[Crossref]

Schultz, L. J.

M. V. Hynes, M. Toolin, B. Harris, J. McElroy, M. S. Wallace, L. J. Schultz, M. Galassi, A. Hoover, M. Mocko, D. Palmer, S. Tornga, D. Wakeford, H. R. Andrews, E. T. H. Clifford, L. Li, N. Bray, D. Locklin, R. Lanza, B. Horn, and D. Wehe, “The Raytheon-SORDS trimordal imager,” Proc. SPIE 7310, 731003 (2009).
[Crossref]

Schwartz, R. M.

R. M. Schwartz, D. Woodbury, J. Isaacs, P. Sprangle, and H. M. Milchberg, “Remote detection of radioactive material using mid-IR laser-driven electron avalanche,” Sci. Adv. 5, eaav6804 (2019).
[Crossref]

Shneider, M. N.

Z. Zhang, M. N. Shneider, and R. B. Miles, “Microwave diagnostics of laser-induced avalanche ionization in air,” J. Appl. Phys. 100, 074912 (2006).
[Crossref]

Silberberg, Y.

O. Katz, A. Natan, Y. Silberberg, and S. Rosenwaks, “Standoff detection of trace amounts of solids by nonlinear Raman spectroscopy using shaped femtosecond pulses,” Appl. Phys. Lett. 92, 171116 (2008).
[Crossref]

Singh, J. P.

J. P. Singh, F. Y. Yueh, H. Zhang, and K. P. Karney, “A preliminary study of the determination of uranium, plutonium and neptunium by laser-induced breakdown spectroscopy,” Rec. Res. Dev. Appl. Spectrosc. 2, 59–67 (1999).

J. P. Singh and S. N. Thakur, Laser Induced Breakdown Spectroscopy (Elsevier, 2007).

Smith, W.

S. Zelakiewicz, R. Hoctor, A. Ivan, W. Ross, E. Nieters, W. Smith, D. McDevitt, M. Wittbrodt, and B. Milbrath, “SORIS—a standoff radiation imaging system,” Nucl. Instrum. Methods Phys. Res. A 652, 5–9(2011).
[Crossref]

Soileau, M. J.

Song, A.

F. Ding, G. Song, K. Yin, J. Li, and A. Song, “A GPS-enabled wireless sensor network for monitoring radioactive materials,” Sens. Actuators A Phys. 155, 210–215 (2009).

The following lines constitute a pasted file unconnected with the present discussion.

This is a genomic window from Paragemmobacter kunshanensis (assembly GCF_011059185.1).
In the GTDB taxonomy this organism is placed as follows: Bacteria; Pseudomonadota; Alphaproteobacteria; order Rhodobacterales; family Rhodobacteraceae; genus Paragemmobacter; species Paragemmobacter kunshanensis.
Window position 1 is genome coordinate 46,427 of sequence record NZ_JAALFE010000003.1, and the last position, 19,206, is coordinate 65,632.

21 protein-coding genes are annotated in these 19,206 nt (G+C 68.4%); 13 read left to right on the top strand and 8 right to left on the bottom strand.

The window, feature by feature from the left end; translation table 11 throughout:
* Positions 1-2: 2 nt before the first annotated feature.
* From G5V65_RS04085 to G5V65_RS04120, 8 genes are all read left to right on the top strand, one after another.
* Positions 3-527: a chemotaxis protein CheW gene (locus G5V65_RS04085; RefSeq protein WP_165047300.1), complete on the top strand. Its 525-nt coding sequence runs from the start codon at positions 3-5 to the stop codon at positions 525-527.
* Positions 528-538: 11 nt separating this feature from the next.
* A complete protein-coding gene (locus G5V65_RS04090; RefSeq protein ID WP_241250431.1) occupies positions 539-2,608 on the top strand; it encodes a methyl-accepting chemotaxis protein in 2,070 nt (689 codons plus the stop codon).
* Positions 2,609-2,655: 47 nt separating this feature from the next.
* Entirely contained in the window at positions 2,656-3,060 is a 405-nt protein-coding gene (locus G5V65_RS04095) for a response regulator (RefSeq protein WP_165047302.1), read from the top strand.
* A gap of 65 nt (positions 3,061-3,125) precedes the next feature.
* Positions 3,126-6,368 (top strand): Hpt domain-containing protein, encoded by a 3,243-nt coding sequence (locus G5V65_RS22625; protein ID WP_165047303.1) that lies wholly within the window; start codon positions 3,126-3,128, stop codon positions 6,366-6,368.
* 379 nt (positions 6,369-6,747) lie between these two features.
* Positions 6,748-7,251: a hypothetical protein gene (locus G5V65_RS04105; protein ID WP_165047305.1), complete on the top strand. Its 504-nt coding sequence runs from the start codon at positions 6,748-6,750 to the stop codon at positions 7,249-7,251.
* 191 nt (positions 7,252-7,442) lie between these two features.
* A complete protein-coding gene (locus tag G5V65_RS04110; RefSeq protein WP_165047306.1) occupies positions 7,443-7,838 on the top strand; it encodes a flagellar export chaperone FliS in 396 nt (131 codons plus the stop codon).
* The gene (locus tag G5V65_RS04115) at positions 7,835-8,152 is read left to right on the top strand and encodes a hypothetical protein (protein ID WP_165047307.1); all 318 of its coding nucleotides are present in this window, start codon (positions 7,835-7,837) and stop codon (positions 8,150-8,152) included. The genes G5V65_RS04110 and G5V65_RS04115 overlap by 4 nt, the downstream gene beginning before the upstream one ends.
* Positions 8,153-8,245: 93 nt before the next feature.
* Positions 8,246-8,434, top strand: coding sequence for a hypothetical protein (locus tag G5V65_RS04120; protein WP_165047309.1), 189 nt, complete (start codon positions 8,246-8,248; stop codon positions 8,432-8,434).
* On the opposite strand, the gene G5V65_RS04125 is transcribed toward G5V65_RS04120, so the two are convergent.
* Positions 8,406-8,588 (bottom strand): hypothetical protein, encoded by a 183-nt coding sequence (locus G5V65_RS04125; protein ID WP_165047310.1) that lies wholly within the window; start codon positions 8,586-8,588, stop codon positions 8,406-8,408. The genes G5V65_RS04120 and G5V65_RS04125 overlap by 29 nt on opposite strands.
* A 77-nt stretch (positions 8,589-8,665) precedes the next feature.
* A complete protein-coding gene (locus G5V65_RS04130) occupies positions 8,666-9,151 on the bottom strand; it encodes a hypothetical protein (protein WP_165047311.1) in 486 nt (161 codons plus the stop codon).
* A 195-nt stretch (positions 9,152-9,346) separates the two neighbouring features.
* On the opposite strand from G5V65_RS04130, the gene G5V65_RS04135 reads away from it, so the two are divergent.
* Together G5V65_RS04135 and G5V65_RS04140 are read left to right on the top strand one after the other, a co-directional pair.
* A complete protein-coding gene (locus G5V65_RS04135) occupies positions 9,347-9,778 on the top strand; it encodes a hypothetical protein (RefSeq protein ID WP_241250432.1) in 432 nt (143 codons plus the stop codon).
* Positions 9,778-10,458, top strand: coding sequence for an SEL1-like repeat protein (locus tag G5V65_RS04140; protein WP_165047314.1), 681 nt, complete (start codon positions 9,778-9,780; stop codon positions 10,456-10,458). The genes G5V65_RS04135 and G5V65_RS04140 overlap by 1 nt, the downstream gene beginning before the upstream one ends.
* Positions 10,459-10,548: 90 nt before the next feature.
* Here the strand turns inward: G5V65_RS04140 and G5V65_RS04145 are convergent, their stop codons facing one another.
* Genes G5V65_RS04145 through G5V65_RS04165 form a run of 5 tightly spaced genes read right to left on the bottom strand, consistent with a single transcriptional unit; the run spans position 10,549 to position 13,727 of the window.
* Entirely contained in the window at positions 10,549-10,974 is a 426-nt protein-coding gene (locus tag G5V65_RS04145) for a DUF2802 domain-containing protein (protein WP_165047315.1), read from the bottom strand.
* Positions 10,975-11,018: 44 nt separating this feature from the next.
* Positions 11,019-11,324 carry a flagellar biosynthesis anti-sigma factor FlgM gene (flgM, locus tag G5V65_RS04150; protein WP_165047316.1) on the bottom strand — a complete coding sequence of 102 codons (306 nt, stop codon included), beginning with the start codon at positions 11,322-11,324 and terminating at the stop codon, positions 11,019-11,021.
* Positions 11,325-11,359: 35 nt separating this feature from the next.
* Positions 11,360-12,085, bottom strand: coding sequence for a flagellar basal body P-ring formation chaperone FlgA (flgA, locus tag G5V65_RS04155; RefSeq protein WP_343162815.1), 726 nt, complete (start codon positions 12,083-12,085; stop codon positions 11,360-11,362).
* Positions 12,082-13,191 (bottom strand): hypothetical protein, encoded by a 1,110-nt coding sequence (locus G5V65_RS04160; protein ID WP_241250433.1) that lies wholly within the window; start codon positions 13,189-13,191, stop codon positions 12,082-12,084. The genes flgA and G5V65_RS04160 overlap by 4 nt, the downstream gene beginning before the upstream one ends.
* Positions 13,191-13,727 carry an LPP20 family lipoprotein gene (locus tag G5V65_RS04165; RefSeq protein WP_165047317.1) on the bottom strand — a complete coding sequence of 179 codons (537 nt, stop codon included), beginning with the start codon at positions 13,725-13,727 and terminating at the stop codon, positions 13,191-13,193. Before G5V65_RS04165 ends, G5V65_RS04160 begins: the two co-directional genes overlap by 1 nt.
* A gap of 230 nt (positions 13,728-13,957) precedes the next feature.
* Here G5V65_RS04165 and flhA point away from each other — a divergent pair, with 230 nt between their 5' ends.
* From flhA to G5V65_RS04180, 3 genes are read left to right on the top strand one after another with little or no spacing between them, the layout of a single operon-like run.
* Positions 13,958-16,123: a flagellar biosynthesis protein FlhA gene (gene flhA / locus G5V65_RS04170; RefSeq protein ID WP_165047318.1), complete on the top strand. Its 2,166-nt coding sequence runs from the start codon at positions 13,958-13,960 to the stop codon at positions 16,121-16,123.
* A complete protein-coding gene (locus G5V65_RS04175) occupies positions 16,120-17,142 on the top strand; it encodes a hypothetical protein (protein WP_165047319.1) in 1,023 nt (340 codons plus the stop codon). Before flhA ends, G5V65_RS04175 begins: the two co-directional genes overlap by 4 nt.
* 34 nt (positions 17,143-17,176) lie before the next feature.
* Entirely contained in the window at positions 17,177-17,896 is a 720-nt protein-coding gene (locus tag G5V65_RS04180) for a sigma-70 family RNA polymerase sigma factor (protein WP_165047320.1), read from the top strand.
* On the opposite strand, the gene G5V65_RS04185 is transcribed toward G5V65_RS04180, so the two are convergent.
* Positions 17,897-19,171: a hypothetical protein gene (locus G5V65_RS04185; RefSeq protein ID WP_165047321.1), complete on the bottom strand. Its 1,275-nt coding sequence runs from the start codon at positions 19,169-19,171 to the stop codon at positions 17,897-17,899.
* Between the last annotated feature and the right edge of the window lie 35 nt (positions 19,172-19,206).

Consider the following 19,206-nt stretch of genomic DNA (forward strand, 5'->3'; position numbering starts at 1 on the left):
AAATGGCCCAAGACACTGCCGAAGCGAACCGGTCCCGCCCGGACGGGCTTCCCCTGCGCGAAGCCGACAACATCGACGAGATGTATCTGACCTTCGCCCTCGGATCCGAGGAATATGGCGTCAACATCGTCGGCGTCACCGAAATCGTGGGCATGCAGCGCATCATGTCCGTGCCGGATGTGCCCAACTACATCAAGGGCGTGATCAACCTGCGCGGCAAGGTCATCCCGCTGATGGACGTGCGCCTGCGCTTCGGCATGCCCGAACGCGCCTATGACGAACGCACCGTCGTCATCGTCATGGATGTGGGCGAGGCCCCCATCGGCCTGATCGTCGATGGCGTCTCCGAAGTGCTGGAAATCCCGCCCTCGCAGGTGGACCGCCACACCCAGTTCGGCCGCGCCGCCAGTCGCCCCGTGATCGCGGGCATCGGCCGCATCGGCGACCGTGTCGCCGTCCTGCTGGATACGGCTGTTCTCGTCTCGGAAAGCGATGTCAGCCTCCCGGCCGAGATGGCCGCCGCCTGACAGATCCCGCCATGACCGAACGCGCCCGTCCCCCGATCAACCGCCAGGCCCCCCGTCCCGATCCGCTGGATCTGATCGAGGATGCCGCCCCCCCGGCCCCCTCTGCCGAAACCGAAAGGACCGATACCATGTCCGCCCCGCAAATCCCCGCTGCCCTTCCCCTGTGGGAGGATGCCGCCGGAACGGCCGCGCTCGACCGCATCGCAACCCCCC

[Crossref]

Song, G.

F. Ding, G. Song, K. Yin, J. Li, and A. Song, “A GPS-enabled wireless sensor network for monitoring radioactive materials,” Sens. Actuators A Phys. 155, 210–215 (2009).
[Crossref]

Sprangle, P.

R. M. Schwartz, D. Woodbury, J. Isaacs, P. Sprangle, and H. M. Milchberg, “Remote detection of radioactive material using mid-IR laser-driven electron avalanche,” Sci. Adv. 5, eaav6804 (2019).
[Crossref]

J. Isaacs, D. Woodbury, and P. Sprangle, “Remote detection of radioactive material using optically induced air breakdown ionization,” Proc. SPIE 11010, 110101E (2019).

J. Isaacs, C. Miao, and P. Sprangle, “Remote monostatic detection of radioactive material by laser-induced breakdown,” Phys. Plasmas 23, 033507 (2016).
[Crossref]

P. Sprangle, B. Hafizi, H. M. Milchberg, G. Nusinovich, and A. Zigler, “Active remote detection of radioactivity based on electromagnetic signatures,” Phys. Plasmas 21, 013103 (2014).
[Crossref]

Y. S. Dimant, G. S. Nusinovich, P. Sprangle, J. Penano, C. A. Romero-Talamas, and V. L. Granatstein, “Propagation of gamma rays and production of free electrons in air,” J. Appl. Phys. 112, 083303 (2012).
[Crossref]

G. S. Nusinovich, P. Sprangle, C. A. Romero-Talamas, and V. L. Granatstein, “Range, resolution and power of THz systems for remote detection of concealed radioactive materials,” J. Appl. Phys. 109, 083303 (2011).
[Crossref]

Su, Y. F.

Y. F. Su, R. G. Tonkyn, L. E. Sweet, J. F. Corbey, S. A. Bryan, and T. J. Johnson, “Characterization of uranium ore concentrate chemical composition via Raman spectroscopy,” Proc. SPIE 10629, 106290G (2018).
[Crossref]

Suntsov, S.

Sweet, L. E.

Y. F. Su, R. G. Tonkyn, L. E. Sweet, J. F. Corbey, S. A. Bryan, and T. J. Johnson, “Characterization of uranium ore concentrate chemical composition via Raman spectroscopy,” Proc. SPIE 10629, 106290G (2018).
[Crossref]

Tang, X. B.

X. B. Tang, J. Meng, P. Wang, Y. Cao, X. Huang, L. S. Wen, and D. Chen, “Efficiency calibration and minimum detectable activity concentration of a real-time UAV airborne sensor system with two gamma spectrometers,” Appl. Radiat. Isot. 110, 100–108 (2016).
[Crossref]

Thakur, S. N.

J. P. Singh and S. N. Thakur, Laser Induced Breakdown Spectroscopy (Elsevier, 2007).

Thériault, J. M.